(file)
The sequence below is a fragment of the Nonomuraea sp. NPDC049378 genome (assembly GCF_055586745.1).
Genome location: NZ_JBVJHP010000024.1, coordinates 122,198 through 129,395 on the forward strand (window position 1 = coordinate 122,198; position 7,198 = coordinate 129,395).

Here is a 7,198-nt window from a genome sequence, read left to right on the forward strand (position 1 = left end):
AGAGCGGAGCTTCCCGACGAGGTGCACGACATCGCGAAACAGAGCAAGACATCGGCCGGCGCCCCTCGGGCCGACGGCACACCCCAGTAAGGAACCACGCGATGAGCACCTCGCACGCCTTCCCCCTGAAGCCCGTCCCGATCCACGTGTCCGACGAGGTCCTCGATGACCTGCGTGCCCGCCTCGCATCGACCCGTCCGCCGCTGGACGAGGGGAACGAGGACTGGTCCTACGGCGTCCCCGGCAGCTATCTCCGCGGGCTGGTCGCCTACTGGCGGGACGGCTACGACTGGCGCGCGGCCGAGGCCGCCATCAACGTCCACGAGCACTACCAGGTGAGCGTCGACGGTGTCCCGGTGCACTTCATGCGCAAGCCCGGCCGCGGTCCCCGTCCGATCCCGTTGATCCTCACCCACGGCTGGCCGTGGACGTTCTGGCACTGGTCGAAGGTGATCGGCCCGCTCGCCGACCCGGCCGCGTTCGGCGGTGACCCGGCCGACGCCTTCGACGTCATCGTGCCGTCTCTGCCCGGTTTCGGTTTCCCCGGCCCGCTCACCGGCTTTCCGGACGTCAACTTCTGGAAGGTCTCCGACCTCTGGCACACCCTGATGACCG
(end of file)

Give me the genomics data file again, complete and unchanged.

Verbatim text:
The sequence below is a fragment of the Nonomuraea sp. NPDC049378 genome (assembly GCF_055586745.1).
Genome location: NZ_JBVJHP010000024.1, coordinates 122,198 through 129,395 on the forward strand (window position 1 = coordinate 122,198; position 7,198 = coordinate 129,395).

Here is a 7,198-nt window from a genome sequence, read left to right on the forward strand (position 1 = left end):
AGAGCGGAGCTTCCCGACGAGGTGCACGACATCGCGAAACAGAGCAAGACATCGGCCGGCGCCCCTCGGGCCGACGGCACACCCCAGTAAGGAACCACGCGATGAGCACCTCGCACGCCTTCCCCCTGAAGCCCGTCCCGATCCACGTGTCCGACGAGGTCCTCGATGACCTGCGTGCCCGCCTCGCATCGACCCGTCCGCCGCTGGACGAGGGGAACGAGGACTGGTCCTACGGCGTCCCCGGCAGCTATCTCCGCGGGCTGGTCGCCTACTGGCGGGACGGCTACGACTGGCGCGCGGCCGAGGCCGCCATCAACGTCCACGAGCACTACCAGGTGAGCGTCGACGGTGTCCCGGTGCACTTCATGCGCAAGCCCGGCCGCGGTCCCCGTCCGATCCCGTTGATCCTCACCCACGGCTGGCCGTGGACGTTCTGGCACTGGTCGAAGGTGATCGGCCCGCTCGCCGACCCGGCCGCGTTCGGCGGTGACCCGGCCGACGCCTTCGACGTCATCGTGCCGTCTCTGCCCGGTTTCGGTTTCCCCGGCCCGCTCACCGGCTTTCCGGACGTCAACTTCTGGAAGGTCTCCGACCTCTGGCACACCCTGATGACCG